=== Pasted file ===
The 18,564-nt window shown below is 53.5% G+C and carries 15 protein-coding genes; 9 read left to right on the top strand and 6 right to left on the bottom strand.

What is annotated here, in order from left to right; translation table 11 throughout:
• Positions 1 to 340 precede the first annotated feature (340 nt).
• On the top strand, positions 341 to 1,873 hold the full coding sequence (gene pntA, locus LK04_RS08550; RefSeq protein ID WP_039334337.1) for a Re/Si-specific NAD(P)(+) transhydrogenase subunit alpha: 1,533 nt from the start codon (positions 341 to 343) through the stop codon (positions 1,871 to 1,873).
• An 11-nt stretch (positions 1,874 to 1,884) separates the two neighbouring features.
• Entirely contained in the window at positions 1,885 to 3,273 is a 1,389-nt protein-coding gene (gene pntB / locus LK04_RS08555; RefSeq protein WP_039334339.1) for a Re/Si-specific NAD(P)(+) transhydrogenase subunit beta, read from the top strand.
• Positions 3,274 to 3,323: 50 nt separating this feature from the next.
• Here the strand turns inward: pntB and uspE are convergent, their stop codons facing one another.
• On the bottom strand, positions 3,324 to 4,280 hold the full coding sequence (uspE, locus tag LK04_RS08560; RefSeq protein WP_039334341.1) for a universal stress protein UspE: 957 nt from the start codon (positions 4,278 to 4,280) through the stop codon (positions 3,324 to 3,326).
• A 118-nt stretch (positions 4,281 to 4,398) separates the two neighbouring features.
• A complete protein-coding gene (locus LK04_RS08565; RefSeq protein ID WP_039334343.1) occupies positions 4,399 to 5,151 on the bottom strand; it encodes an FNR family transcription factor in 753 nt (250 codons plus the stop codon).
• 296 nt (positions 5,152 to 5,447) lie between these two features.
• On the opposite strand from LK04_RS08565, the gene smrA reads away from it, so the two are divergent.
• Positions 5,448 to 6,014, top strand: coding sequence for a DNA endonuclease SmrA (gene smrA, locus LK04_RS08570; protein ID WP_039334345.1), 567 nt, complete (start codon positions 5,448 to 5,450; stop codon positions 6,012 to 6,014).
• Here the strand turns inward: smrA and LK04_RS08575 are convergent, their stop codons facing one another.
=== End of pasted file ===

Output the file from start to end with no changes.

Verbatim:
The 18,564-nt window shown below is 53.5% G+C and carries 15 protein-coding genes; 9 read left to right on the top strand and 6 right to left on the bottom strand.

What is annotated here, in order from left to right; translation table 11 throughout:
• Positions 1 to 340 precede the first annotated feature (340 nt).
• On the top strand, positions 341 to 1,873 hold the full coding sequence (gene pntA, locus LK04_RS08550; RefSeq protein ID WP_039334337.1) for a Re/Si-specific NAD(P)(+) transhydrogenase subunit alpha: 1,533 nt from the start codon (positions 341 to 343) through the stop codon (positions 1,871 to 1,873).
• An 11-nt stretch (positions 1,874 to 1,884) separates the two neighbouring features.
• Entirely contained in the window at positions 1,885 to 3,273 is a 1,389-nt protein-coding gene (gene pntB / locus LK04_RS08555; RefSeq protein WP_039334339.1) for a Re/Si-specific NAD(P)(+) transhydrogenase subunit beta, read from the top strand.
• Positions 3,274 to 3,323: 50 nt separating this feature from the next.
• Here the strand turns inward: pntB and uspE are convergent, their stop codons facing one another.
• On the bottom strand, positions 3,324 to 4,280 hold the full coding sequence (uspE, locus tag LK04_RS08560; RefSeq protein WP_039334341.1) for a universal stress protein UspE: 957 nt from the start codon (positions 4,278 to 4,280) through the stop codon (positions 3,324 to 3,326).
• A 118-nt stretch (positions 4,281 to 4,398) separates the two neighbouring features.
• A complete protein-coding gene (locus LK04_RS08565; RefSeq protein ID WP_039334343.1) occupies positions 4,399 to 5,151 on the bottom strand; it encodes an FNR family transcription factor in 753 nt (250 codons plus the stop codon).
• 296 nt (positions 5,152 to 5,447) lie between these two features.
• On the opposite strand from LK04_RS08565, the gene smrA reads away from it, so the two are divergent.
• Positions 5,448 to 6,014, top strand: coding sequence for a DNA endonuclease SmrA (gene smrA, locus LK04_RS08570; protein ID WP_039334345.1), 567 nt, complete (start codon positions 5,448 to 5,450; stop codon positions 6,012 to 6,014).
• Here the strand turns inward: smrA and LK04_RS08575 are convergent, their stop codons facing one another.